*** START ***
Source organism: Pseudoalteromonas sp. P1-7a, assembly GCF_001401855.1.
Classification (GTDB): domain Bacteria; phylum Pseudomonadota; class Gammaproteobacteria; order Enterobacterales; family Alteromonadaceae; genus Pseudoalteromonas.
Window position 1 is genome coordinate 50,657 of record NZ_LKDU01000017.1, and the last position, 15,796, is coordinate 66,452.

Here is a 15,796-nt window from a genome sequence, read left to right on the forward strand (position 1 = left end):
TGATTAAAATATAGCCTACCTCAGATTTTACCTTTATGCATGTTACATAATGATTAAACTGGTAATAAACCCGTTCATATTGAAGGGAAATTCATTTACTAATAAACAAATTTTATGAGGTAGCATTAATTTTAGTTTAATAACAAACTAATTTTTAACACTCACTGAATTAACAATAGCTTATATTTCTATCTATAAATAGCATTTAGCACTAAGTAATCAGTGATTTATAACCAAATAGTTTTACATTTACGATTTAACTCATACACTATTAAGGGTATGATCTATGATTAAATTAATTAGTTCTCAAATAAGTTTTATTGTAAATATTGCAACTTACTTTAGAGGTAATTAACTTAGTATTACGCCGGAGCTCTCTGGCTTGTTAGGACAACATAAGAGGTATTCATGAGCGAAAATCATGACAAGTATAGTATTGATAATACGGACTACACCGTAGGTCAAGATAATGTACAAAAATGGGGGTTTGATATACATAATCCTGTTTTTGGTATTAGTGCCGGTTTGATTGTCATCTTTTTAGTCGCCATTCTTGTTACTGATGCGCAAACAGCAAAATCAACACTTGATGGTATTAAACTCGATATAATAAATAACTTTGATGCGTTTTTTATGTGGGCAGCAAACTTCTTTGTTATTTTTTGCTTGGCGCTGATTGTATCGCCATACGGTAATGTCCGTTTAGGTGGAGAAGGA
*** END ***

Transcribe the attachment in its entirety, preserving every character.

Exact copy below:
Source organism: Pseudoalteromonas sp. P1-7a, assembly GCF_001401855.1.
Classification (GTDB): domain Bacteria; phylum Pseudomonadota; class Gammaproteobacteria; order Enterobacterales; family Alteromonadaceae; genus Pseudoalteromonas.
Window position 1 is genome coordinate 50,657 of record NZ_LKDU01000017.1, and the last position, 15,796, is coordinate 66,452.

Here is a 15,796-nt window from a genome sequence, read left to right on the forward strand (position 1 = left end):
TGATTAAAATATAGCCTACCTCAGATTTTACCTTTATGCATGTTACATAATGATTAAACTGGTAATAAACCCGTTCATATTGAAGGGAAATTCATTTACTAATAAACAAATTTTATGAGGTAGCATTAATTTTAGTTTAATAACAAACTAATTTTTAACACTCACTGAATTAACAATAGCTTATATTTCTATCTATAAATAGCATTTAGCACTAAGTAATCAGTGATTTATAACCAAATAGTTTTACATTTACGATTTAACTCATACACTATTAAGGGTATGATCTATGATTAAATTAATTAGTTCTCAAATAAGTTTTATTGTAAATATTGCAACTTACTTTAGAGGTAATTAACTTAGTATTACGCCGGAGCTCTCTGGCTTGTTAGGACAACATAAGAGGTATTCATGAGCGAAAATCATGACAAGTATAGTATTGATAATACGGACTACACCGTAGGTCAAGATAATGTACAAAAATGGGGGTTTGATATACATAATCCTGTTTTTGGTATTAGTGCCGGTTTGATTGTCATCTTTTTAGTCGCCATTCTTGTTACTGATGCGCAAACAGCAAAATCAACACTTGATGGTATTAAACTCGATATAATAAATAACTTTGATGCGTTTTTTATGTGGGCAGCAAACTTCTTTGTTATTTTTTGCTTGGCGCTGATTGTATCGCCATACGGTAATGTCCGTTTAGGTGGAGAAGGA